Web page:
Akka: Actors bring messages and a simple concurrency model

Akka is a library available in both Java and Scala to build distributed, message-based applications. We will focus on using a new abstraction provided by Akka called "Actors."

In simplest terms, an actor is a component that processes messages off a queue (its “mailbox”). Actors have other interesting characteristics such as:

  • Actors do not expose internal state, which reduces the scope for concurrency bugs.
  • Messages are sent to actors asynchronously, which enables flexible scheduling of the processing of the messages.
  • Actors can be executed on a distributed system.

Figure 3 exemplifies the interaction between two actors:

Figure 3. Actors, Mailboxes, and local State.

So, how do you implement an actor? The code below represents the text-checker functionality as an independent actor written in Akka. It receives messages to process and check for the use of short forms. If the message is correct, it is messaged back to the sender. Don’t worry about all the details of this code; we encourage users to take a deeper look at the Akka API if you are curious. In a nutshell:

  • An UntypedActor is an abstract class that you can extend from. You need to implement the method onReceive, which consumes messages from the internal mailbox of an actor.
  • An ActorSystem is the entry point to running and using actors.
  • Props lets you configure an actor.
  • ActorRef is a reference to an actor, which protects its internal state.

You can play with the code by modifying the unit tests below. The code is kept simple for the purpose of the example, but one can imagine that a text checker would go through an extensive list of words loaded from a file.

public class SingleTextCheckerActor extends UntypedActor {
    private final static String[] forbiddenWords = {"isn't", "i'm", "don't"};

    @Override
    public void onReceive(Object message) throws Throwable {
        String lowercaseMessage = ((String) message).toLowerCase();
        if(!containsForbiddenWord(lowercaseMessage)){
            getSender().tell(message, getSelf());
        }
    }

    private boolean containsForbiddenWord(String message) {
        return Arrays.stream(forbiddenWords)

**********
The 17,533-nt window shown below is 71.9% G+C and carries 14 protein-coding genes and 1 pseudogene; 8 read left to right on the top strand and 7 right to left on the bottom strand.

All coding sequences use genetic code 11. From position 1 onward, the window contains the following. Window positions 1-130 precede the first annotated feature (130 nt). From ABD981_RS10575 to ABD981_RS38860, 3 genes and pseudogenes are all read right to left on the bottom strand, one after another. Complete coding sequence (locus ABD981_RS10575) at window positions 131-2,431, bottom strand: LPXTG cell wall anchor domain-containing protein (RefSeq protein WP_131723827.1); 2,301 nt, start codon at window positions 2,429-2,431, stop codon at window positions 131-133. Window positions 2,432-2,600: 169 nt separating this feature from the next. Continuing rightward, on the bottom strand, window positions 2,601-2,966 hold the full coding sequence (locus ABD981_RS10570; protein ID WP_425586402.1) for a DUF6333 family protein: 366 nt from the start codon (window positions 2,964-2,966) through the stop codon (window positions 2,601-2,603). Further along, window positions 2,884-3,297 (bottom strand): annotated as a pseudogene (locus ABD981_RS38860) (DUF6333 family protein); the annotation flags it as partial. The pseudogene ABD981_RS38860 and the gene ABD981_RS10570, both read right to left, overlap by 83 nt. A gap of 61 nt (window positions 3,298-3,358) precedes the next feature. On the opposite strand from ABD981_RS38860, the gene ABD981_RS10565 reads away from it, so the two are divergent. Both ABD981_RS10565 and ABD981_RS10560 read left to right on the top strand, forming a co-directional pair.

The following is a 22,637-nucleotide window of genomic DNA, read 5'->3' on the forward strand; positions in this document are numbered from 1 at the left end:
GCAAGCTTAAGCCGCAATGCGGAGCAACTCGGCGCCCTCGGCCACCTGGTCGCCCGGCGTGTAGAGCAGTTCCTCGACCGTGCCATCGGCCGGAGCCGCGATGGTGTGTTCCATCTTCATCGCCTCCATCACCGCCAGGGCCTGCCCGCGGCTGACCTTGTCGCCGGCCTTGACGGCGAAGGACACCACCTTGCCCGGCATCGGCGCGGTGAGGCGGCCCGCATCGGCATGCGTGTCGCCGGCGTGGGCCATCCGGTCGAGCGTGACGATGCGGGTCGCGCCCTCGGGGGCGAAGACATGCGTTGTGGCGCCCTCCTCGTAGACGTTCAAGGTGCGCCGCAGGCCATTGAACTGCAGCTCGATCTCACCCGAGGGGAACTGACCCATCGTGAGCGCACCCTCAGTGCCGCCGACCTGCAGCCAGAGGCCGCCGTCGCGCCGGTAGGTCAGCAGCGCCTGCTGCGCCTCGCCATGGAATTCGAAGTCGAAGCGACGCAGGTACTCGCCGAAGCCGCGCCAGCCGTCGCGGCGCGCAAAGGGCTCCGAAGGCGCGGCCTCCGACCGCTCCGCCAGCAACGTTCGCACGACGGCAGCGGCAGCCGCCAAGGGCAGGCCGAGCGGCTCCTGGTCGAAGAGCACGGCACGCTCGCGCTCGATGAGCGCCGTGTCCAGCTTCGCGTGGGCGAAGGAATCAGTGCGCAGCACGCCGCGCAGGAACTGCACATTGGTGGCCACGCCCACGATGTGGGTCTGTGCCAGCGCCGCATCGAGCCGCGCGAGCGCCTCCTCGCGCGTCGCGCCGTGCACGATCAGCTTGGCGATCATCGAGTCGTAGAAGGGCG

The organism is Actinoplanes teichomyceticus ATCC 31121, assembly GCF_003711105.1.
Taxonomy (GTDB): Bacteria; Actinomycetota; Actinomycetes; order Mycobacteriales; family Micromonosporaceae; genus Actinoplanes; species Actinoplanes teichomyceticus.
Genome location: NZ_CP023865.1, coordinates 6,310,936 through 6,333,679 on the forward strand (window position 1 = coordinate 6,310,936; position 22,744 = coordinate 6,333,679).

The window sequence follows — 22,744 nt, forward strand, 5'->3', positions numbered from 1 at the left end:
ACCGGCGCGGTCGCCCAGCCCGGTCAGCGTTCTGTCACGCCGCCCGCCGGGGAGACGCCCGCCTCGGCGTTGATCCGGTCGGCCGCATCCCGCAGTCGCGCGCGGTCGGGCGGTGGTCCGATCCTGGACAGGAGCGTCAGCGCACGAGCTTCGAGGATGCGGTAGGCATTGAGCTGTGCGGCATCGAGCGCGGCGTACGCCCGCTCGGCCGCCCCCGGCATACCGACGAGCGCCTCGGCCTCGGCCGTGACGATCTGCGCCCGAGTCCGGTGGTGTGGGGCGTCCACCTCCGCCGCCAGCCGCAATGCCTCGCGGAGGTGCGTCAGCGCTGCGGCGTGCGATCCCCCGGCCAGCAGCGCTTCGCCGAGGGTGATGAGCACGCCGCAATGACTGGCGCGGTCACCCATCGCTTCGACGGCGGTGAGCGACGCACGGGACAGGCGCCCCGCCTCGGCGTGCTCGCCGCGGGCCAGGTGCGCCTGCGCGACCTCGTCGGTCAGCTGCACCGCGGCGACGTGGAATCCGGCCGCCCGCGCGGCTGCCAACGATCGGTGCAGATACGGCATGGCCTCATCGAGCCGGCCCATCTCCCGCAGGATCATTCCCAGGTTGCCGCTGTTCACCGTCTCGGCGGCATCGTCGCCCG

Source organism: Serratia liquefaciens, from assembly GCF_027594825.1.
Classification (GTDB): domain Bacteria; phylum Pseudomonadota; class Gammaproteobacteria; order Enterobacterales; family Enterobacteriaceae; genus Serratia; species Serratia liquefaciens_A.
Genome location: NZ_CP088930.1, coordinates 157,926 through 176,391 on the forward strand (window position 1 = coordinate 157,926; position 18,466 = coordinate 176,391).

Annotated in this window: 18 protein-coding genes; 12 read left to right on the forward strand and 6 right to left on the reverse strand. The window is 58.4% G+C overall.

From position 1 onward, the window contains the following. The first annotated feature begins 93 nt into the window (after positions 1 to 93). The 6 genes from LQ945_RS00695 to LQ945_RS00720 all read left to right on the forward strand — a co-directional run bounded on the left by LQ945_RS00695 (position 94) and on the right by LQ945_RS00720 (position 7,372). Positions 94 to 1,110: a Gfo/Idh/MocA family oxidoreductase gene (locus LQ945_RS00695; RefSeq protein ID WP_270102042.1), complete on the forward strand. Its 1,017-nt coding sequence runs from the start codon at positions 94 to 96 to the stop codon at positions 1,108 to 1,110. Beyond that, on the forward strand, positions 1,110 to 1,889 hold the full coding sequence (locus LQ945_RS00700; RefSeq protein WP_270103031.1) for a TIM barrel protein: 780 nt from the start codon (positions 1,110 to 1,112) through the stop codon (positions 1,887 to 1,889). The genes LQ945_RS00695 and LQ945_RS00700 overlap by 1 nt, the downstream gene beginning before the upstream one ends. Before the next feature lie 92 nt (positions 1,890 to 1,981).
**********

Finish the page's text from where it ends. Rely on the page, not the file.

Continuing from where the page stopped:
.anyMatch(message::contains);
    }
}
public class SingleTextCheckerActorTest {
    private ActorSystem system;

    @Test
    public void testMessageDoesNotContainForbiddenWord() {
        JavaTestKit testProbe = new JavaTestKit(system);
        Props props = Props.create(SingleTextCheckerActor.class);
        ActorRef subject = system.actorOf(props);
        String msg = "I am waiting for you.";
        subject.tell(msg, testProbe.getRef());
        testProbe.expectMsgEquals(duration("1 second"), msg);
    }

    @Test
    public void testMessageContainsForbiddenWord() {
        JavaTestKit testProbe = new JavaTestKit(system);
        Props props = Props.create(SingleTextCheckerActor.class);
        ActorRef subject = system.actorOf(props);
        subject.tell("I'm feeling good!", testProbe.getRef());
        testProbe.expectNoMsg(duration("1 second"));
    }

    @Before
    public void setup() {
        system = ActorSystem.create();
    }

    @After
    public void teardown() {
        JavaTestKit.shutdownActorSystem(system);
    }
}

Extending actors to the pipe and filters pattern

So, how can you extend this to implement the pipe and filters pattern? In a nutshell, a filter can be seen an actor processing a message. A pipe is the mailbox of another actor, as shown in Figure 4.

Figure 4. How Pipes and Filters map to Actors.

We need a way for our text-checker actor to send its output to another actor that will process the message. In fact, all actors should have the ability to pass on the result to another actor. By doing this, you can build a chain of functionalities. Let’s extend our text-checker actor so it can send a message to another actor:

public class TextCheckerActor extends UntypedActor {

    private ActorRef nextActor;
    private final static String[] forbiddenWords = {"isn't", "i'm", "don't"};
    private LoggingAdapter log = Logging.getLogger(getContext().system(), this);

    public TextCheckerActor(ActorRef nextActor) {
        this.nextActor = nextActor;
    }

    @Override
    public void onReceive(Object message) throws Throwable {
        log.info("Received Message: " + message);